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Grief Part 2 - The 5 Misconceptions of grieving

“Grief, I’ve learned, is really just love. It’s all the love you want to give, but cannot. All that unspent love gathers up in the corners of your eyes, the lump in your throat, and in that hollow part of your chest.

Grief is just love with no place to go".

Jamie Anderson

I love the saying that grief is the price we pay for loving too much. If you are in a human body you may experience grief at many points in your life. Grief is an inevitable, inescapable part of life.

There is a common misconception that we all grieve in the same way. After supporting hundreds of people, I know that this is not true.

I remember when my father passed away 20 years ago because I had not seen him for over 15 years, I expected that I would not be impacted by his death at all, but I was very sad. Then I judged myself for not being more distraught.

According to because everyone mourns differently and for different reasons, sometimes it is common to feel that your own grieving process isn’t going 'according to the norm'. When this happens we can be hard on ourselves at a time that we really need gentleness.

Some misconceptions around the grieving process (

1. ‘I am doing it wrong’

One of the most common misconceptions about grieving is that everyone goes through it in the same way.

When it comes to healing from a loss, there’s no correct way of doing it. You might find it useful to remind yourself there’s no 'I should be feeling this way'.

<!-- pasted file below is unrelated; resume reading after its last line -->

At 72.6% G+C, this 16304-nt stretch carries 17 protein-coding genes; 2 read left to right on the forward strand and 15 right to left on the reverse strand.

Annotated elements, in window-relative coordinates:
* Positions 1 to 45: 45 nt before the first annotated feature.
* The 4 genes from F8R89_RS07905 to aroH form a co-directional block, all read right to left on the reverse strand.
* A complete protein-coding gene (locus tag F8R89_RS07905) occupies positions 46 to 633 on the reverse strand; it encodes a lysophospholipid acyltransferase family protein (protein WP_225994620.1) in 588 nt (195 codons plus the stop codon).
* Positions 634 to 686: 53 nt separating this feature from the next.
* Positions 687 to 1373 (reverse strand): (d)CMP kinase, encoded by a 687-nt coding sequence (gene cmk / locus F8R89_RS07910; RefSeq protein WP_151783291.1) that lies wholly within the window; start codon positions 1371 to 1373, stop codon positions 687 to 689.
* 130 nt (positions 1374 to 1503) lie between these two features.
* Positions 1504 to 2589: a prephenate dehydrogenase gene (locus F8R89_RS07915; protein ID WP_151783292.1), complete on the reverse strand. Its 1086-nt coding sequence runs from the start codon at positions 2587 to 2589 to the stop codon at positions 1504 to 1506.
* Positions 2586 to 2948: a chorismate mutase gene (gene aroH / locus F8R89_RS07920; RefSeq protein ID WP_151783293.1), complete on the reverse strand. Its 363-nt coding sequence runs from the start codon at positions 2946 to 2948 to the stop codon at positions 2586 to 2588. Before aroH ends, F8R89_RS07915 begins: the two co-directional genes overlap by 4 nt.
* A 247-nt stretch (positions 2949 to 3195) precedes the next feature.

Grieving isn’t about going over or following a set list of steps. It’s a unique and multidimensional healing journey.

2. ‘I should be feeling…’

Not everyone experiences all 5 stages of grief or even goes through these emotions the same way.

For example, maybe the depression stage feels more like irritability than sadness for you. And denial could be more of a sense of shock and disbelief than an actual expectation that something out of the blue will fix the loss.

The emotions used to contextualise the stages of grief aren’t the only ones you’ll experience. You might not even experience them at all, and that’s natural too.

This is no indication that your healing journey is faulty in some way. Your healing experience is unique to you and valid nonetheless.

3. ‘This goes first’

Remember, there’s no specific or linear order for the stages of grief.

You could move along the stages one by one, or you could go back and forth. Some days you might feel very sad, and the very next day you could wake up feeling hopeful. Then you could go back to feeling sad. Some days you might even feel both!

In the same way, denial isn’t necessarily the first emotion you’ll experience. Maybe your first emotional reaction is anger or depression.

This is natural and part of the healing process.

4. ‘It’s taking too long'

Coping with a loss is ultimately a deeply personal and singular experience. Many factors affect how long it takes.

Some people navigate through grief in a few days. Others take months or longer to process their loss.

You might find it useful to not set any deadlines for your process.